Although the economy is strong now, layoffs are still a reality in many industries. When you are hit with a layoff, your employer will probably offer you some kind of severance package to make things easier.
In May, the U.S. Supreme Court ruled in Epic Systems Corp. v. Lewis that individual arbitration clauses in employment contracts are enforceable under the Federal Arbitration Act. Therefore, employers can require, as a condition of employment, employees to agree to resolve their employment law claims individually in arbitration rather than taking them to court or attempting to act collectively.
Now that Justice Brett Kavanaugh has been sworn in, there is a full slate of justices on the U.S. Supreme Court. Their new term began Oct. 1, and the court jumped right in to hear oral arguments about an age discrimination case.
It’s always important to know the protections afforded by Maryland law to employees, as well as the limits of those protections.
Competition among Maryland gambling houses has become increasingly heated in recent months. Baltimore's Horseshoe casino is a recent entry in the business, ratcheting up pressure on the Maryland Live casino just a few miles away.
Federal employees will get a one percent pay raise in 2014, ending a four year pay freeze. The pay raise is consistent with current budget proposals but had to be finalized by executive order so that agencies could prepare to enact the raises by the first of the year.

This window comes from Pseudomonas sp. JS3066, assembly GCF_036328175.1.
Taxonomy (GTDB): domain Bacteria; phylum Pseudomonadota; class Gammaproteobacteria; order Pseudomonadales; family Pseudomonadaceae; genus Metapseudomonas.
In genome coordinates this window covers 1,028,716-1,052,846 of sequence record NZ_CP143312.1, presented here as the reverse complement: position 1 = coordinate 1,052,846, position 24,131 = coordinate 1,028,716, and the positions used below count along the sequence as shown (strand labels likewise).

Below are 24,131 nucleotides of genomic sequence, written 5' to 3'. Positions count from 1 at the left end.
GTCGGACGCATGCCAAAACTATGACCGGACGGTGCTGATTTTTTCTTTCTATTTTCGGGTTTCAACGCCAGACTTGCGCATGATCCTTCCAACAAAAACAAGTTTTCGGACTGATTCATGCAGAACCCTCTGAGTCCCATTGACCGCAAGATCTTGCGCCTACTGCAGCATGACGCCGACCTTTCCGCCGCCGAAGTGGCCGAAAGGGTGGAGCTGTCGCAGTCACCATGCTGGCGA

At least 30 percent of employers in the United States misclassify workers, calling them independent contractors instead of employees for tax and regulatory purposes. Experts estimate that this impacts millions of workers across sectors.
The United States Supreme Court will hear a highly influential case having to do with severance payments for employees. Specifically, the case deals with the tax status of these payments and whether or not they are considered "wages" for purposes of the Federal Insurance Contributions Act (FICA) tax. FICA taxes fund Social Security and Medicaire.
Several weeks ago in this Greenbelt Employment Law Blog, we discussed a class action wage theft lawsuit that had been filed by exotic dancers in West Virginia who accused their employer of illegally taking a portion of their tips. This case has now been complicated as the employer, a club, has asked a judge to dismiss the case due to stipulations in the employment contract that the dancers signed.
Many companies hire out for independent contractors in order to supplement their workforce and assume that all legal obligations and benefits are dealt with through and by the staffing company which provides them. What they don't realize is that when it comes to certain benefits, the relational status between the staffing company, employer, and independent contractor can sometimes blur the lines that define who is on the hook and to what extent.